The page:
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Press Release 10-094
Getting a Grip on Stroke Treatment

New device may provide safer way to treat the third leading cause of death in the U.S.

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Medical illustration revealing how the SHELTER device traps and removes blood clots in the brain.

This medical illustration reveals how the SHELTERTM device traps and removes blood clots in the brain.

Credit: Zina Deretsky, NSF


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Learn how the SHELTERTM device works and see it in action, removing a gummi bear "clot" from a model of blood vessels in the brain.

Credit: Amanda Castroverde, National Science Foundation

 

On May 27, 2010, NSF hosted a webcast featuring the SHELTERTM technology and its developers Vikram and Vallabh Janardhan. View the device, its cadaver-model testing environment, and a discussion of its features.

Credit: National Science Foundation

 

Photo showing SHELTER device grabbing a simulated blood clot from within a silicone blood vessel.

During testing, the SHELTERTM device grabs a simulated blood clot (a moistened gummi bear) from within a silicone "blood vessel." The water-filled, silicone test-bed was modeled from human-cadaver brain vessels, and contains added aneurysms, atherosclerosis and "plaque" to provide the device an even more challenging testing environment. The new test-bed is more accurate than certain animal tests, and has helped speed the device's development. Potentially, the test-bed could present a new approach to late-stage evaluation of certain medical technologies.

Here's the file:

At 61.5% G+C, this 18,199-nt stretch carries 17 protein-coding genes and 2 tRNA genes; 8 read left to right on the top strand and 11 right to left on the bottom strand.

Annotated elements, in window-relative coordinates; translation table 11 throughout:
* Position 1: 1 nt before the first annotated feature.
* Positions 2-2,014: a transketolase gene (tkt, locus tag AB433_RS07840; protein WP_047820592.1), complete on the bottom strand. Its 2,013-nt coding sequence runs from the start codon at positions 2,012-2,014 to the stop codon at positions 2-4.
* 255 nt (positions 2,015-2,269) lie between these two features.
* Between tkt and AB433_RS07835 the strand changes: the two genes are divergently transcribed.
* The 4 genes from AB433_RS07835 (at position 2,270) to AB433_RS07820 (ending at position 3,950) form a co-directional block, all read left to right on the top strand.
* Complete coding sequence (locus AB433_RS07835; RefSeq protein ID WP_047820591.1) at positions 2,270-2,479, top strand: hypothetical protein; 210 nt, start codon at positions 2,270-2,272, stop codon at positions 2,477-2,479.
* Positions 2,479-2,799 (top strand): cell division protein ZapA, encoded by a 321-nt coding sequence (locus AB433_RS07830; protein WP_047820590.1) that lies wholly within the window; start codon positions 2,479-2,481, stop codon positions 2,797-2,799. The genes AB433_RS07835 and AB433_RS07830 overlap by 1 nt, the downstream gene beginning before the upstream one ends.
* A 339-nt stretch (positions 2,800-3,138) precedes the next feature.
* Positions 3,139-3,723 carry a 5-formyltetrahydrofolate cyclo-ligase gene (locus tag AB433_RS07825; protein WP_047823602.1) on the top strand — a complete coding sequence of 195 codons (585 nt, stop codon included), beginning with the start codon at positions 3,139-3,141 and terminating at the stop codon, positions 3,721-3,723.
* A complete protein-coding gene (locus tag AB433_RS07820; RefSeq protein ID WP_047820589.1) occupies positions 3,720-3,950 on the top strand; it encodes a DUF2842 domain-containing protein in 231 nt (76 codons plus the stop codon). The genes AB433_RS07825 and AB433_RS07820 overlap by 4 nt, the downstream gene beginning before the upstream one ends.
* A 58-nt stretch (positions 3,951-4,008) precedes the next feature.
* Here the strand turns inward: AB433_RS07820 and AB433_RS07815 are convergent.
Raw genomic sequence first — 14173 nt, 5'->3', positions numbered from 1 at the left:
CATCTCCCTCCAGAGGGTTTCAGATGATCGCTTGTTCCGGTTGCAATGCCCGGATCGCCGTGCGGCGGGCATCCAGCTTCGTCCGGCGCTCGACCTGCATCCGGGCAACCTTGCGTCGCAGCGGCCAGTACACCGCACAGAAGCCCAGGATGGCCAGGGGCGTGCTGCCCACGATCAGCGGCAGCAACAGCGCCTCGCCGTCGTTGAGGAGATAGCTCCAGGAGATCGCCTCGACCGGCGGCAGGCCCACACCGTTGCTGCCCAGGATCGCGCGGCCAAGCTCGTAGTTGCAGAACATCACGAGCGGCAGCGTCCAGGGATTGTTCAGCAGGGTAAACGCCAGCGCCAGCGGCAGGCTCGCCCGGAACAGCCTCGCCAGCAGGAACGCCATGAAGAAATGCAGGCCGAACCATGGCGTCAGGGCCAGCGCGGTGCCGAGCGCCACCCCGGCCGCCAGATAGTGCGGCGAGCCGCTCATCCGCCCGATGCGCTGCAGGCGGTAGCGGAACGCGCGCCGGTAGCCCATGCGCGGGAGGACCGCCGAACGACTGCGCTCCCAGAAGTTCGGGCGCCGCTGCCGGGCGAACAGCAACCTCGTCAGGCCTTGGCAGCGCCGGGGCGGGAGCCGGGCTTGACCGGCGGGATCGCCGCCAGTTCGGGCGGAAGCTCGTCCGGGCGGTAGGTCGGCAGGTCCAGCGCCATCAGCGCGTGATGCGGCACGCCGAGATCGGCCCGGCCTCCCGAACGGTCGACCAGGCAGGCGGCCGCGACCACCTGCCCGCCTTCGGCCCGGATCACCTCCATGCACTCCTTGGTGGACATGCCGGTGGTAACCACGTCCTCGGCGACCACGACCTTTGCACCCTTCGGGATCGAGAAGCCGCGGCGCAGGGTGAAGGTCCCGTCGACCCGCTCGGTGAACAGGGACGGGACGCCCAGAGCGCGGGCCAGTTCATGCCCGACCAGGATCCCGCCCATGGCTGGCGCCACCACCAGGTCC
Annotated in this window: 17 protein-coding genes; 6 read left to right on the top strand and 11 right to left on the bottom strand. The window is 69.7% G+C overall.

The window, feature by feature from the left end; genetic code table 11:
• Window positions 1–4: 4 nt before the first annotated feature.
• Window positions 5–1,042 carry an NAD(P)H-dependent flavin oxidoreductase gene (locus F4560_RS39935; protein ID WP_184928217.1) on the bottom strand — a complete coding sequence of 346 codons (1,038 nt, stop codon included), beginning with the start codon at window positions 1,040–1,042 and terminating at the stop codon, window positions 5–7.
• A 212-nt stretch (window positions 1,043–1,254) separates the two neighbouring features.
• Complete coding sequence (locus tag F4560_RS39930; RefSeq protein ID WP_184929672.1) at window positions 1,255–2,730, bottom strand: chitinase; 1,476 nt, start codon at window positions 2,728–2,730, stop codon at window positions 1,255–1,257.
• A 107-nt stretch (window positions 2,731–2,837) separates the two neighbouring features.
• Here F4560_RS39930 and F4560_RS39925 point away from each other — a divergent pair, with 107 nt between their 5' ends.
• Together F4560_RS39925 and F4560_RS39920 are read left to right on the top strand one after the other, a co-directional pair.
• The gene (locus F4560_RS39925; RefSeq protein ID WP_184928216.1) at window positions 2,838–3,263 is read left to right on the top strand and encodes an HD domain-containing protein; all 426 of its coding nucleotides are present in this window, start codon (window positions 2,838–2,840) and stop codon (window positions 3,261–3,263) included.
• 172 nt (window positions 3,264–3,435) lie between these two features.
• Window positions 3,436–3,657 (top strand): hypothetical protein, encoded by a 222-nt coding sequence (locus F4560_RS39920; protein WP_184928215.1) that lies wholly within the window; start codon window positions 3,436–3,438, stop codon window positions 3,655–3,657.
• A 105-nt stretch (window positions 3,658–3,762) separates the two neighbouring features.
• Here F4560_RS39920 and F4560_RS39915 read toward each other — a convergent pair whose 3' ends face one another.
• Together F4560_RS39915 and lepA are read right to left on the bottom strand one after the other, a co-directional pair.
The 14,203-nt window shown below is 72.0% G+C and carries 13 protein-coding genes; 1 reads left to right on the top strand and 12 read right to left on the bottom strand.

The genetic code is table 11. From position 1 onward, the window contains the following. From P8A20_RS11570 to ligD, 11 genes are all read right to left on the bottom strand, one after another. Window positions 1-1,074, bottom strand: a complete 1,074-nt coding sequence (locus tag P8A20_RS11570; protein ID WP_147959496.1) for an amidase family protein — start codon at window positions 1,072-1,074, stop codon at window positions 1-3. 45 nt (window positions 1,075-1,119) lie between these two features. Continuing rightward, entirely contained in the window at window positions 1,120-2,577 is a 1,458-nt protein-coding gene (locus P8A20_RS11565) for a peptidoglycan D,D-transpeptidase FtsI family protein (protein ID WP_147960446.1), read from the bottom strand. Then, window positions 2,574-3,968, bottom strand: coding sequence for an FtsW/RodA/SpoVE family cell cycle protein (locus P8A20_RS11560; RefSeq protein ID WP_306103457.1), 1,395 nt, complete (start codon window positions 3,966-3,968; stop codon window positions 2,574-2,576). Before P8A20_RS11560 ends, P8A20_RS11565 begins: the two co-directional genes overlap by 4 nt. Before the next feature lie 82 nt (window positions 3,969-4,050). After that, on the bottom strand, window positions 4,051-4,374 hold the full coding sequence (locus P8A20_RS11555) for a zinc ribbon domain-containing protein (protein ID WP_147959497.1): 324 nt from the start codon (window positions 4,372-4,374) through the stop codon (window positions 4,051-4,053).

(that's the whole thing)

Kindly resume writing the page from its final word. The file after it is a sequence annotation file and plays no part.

Credit: Insera Therapeutics


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Photo of the Insera SHELTER device, which is small enough to fit into tiny blood vessels in brain.

The Insera SHELTERTM device is minuscule so that it can fit into even tiny blood vessels in the brain. The framework holding open the clot-capturing mesh compresses down to fit within a catheter, only opening when it is pushed past the blood clot, when the heat of the body causes the memory metal device to spring into this shape.

Credit: Insera Therapeutics


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Photo of silicone copies of human cadaver blood vessels with aneurisms, atherosclerosis, plaque.

By using silicone copies of human cadaver blood vessels--further modified with aneurisms, atherosclerosis and "plaque"--Insera researchers are able to recreate a model environment for testing their blood-clot removal device. The cadaver model approach could potentially replace some animal testing experiments.

Credit: Insera Therapeutics


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